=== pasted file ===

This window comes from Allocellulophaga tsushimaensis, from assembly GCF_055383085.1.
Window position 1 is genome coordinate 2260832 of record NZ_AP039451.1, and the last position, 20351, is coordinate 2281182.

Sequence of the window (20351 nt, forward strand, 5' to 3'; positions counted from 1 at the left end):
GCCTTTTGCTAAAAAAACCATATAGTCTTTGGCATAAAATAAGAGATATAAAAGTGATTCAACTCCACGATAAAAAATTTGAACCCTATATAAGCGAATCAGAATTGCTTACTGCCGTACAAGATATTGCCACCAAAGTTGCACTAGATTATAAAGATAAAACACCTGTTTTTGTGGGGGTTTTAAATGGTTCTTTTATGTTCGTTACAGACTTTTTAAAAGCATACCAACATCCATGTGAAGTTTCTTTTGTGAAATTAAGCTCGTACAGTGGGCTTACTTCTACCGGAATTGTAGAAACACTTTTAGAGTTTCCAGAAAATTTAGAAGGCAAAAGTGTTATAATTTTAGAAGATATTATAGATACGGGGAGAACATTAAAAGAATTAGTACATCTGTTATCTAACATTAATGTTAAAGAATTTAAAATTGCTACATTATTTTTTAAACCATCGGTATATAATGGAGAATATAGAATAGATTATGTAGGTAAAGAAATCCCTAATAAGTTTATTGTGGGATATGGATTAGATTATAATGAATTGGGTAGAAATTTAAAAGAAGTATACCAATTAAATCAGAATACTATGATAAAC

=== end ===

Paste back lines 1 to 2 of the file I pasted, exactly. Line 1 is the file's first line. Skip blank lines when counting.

This window comes from Allocellulophaga tsushimaensis, from assembly GCF_055383085.1.
Window position 1 is genome coordinate 2260832 of record NZ_AP039451.1, and the last position, 20351, is coordinate 2281182.